If you've ever had a stomach flu or food poisoning, then you know the terrible symptoms that come along with it: cramping, nausea, bloating, and sometimes diarrhea. For a person living with IBS (or Irritable Bowel Syndrome), these symptoms are an everyday reality.

IBS is a serious medical condition that can affect a person's well-being, physical health, body image, mental health, self esteem, and diet. While there isn't enough research out there to determine the exact cause of IBS, there is helpful information that is beneficial to making the symptoms manageable. As a person who has recently been given the diagnosis, I want to help anyone with IBS or anyone watching a loved one struggle with it understand more about what it means living life with IBS. 

What is IBS?

coffee, tea, milk, espresso, cappuccino, bed, mug, cozy
Caroline Ingalls

IBS or Irritable Bowel Syndrome is a problem that affects the large intestine, causing abdominal cramping, bloating, and changes in [BM] after the consumption of certain food. IBS can be classified in 4 ways:

IBS- C (constipation)

IBS- M (Mixed

IBS- M (Mixed)

IBS - U (Untyped)    

IBS is usually diagnosed if symptoms have occurred once per week for three months or have been continuous for at least six months. Unfortunately IBS has no cure and can be lifelong; however,  diet changes, stress management, medication, and probiotics are all ways in which you can manage your symptoms. 

How I Deal With IBS

Talking about our bathroom habits is not a comfortable conversation for most, but after two weeks of severe constipation and horrible bouts of stomach cramping that left me bedridden, I decided it needed to be discussed with my physician. She concluded, based on the frequency of my symptoms (and some consultation with a gastroenterologist), Irritable Bowel Syndrome to be the culprit of my discomfort.

After a long talk with my doctor and a lot of research, I came to realize that IBS is just an empty phrase meaning "you have problems" that relate to your GI, and thus there can be no definitive cure, and living with IBS means a life of trial and error treatments that may or may not work. 

Since being diagnosed, I realized that having what is considered a "healthy diet" (I'm pescetarian and dairy-free) didn't make me any less susceptible to this problem. On the days where I was the most bloated or in pain, I wanted to lay in bed forever. And when I had to go out, I wore baggy clothes to hide my distended belly. What I've taken away from this is that IBS is as much mentally taxing as it is physical. If you let it, it can affect your self esteem and body image.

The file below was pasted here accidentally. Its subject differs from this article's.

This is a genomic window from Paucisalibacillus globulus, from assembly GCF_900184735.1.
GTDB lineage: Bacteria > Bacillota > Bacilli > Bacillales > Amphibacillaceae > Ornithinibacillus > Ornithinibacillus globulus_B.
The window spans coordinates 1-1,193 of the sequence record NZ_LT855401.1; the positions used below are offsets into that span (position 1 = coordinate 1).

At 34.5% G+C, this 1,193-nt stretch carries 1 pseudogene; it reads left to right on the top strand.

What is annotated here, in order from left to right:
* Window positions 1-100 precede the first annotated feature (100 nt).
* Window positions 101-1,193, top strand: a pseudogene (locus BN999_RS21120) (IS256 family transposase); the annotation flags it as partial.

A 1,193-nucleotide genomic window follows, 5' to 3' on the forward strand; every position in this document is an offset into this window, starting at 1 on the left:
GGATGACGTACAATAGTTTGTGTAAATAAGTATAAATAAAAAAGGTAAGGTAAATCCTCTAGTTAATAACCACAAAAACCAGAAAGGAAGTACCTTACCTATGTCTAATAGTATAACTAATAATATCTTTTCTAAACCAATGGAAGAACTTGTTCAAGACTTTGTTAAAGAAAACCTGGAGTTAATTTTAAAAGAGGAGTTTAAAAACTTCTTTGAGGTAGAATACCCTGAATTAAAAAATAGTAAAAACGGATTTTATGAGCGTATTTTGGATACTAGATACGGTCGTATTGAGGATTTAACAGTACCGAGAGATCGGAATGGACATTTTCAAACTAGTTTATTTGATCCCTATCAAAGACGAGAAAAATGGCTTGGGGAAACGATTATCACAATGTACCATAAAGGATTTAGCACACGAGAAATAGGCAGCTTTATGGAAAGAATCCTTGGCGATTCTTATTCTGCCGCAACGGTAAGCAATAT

Managing My Symptoms

To cure my constant constipation, my primary physician recommended taking an osmotic laxative (like Miralax), daily until everything worked itself out and became regular. While that worked out one issue, I still had to figure out what to do about my lingering symptoms.

#SpoonTip: contact your physician to decide what methods are best to help your type of IBS. 

Method One: Low FODMAP

vegetable, carrot, cucumber, tomato, cabbage, pepper, broccoli, salad
Christin Urso

I tried a low FODMAP (fermentable, oligosaccharides, disaccharides, monosaccharides, and polyols) diet first. All those words essentially equate to complex foods that your body may have a difficult time processing. This includes things like: dairy, cruciferous vegetables, sugars (natural and artificial), and complex carbohydrates such as wheat and grain. This diet is meant to be a temporary relief to your daily symptoms with a strict elimination period, followed by a re-introductory period. 

I'll be honest, I found some relief, but I was miserable. Having a lifestyle where 90% of your food intake is vegetables, forfeiting things like; arugula (a personal favorite), broccoli, carrots, corn, kale, and a ton of other delicious (and healthy) food was stress-inducing. Looking at a restaurant menu shouldn't give you the sweats. 

Method Two: alpha-galactosidase

Ciera-Jade Henry

It sounds more intimidating than anything; alpha-galactosidase is the name of an enzyme used to help breakdown those small complex carbohydrates that are behind your uncomfortable symptoms. This can be found in OTC supplements like Beano™, and CVS Beanaid. 

After an impromptu "breakfast for dinner," night featuring home fries, I was in so much pain, I could only take shallow breaths. Desperate for relief, I decided to give the above a try, finding it with ease at my local pharmacy. It was relatively cheap and had easy instructions (take one supplement before any meal with a "problem food").

Even though I took it after ingesting said problem food, I felt a significant relief of pain less than a half hour later. I've been taking it religiously ever since, and truthfully, I have been feeling overall much better. While still uncomfortable at times, I know my body will never be perfect—but the goal was for my symptoms to be manageable, and for now, they are.

#SpoonTip: Avoid problem foods except for special occasions by replacing them with GI friendly foods.

coffee, tea, espresso, milk, cappuccino, bed, cozy, Morning, mug
Caroline Ingalls

I've learned not to be afraid or weary of my diagnosis anymore, and instead embrace that this is my body telling me that it needs a little more help and if I work with it instead of against it, the results will make everyone happy.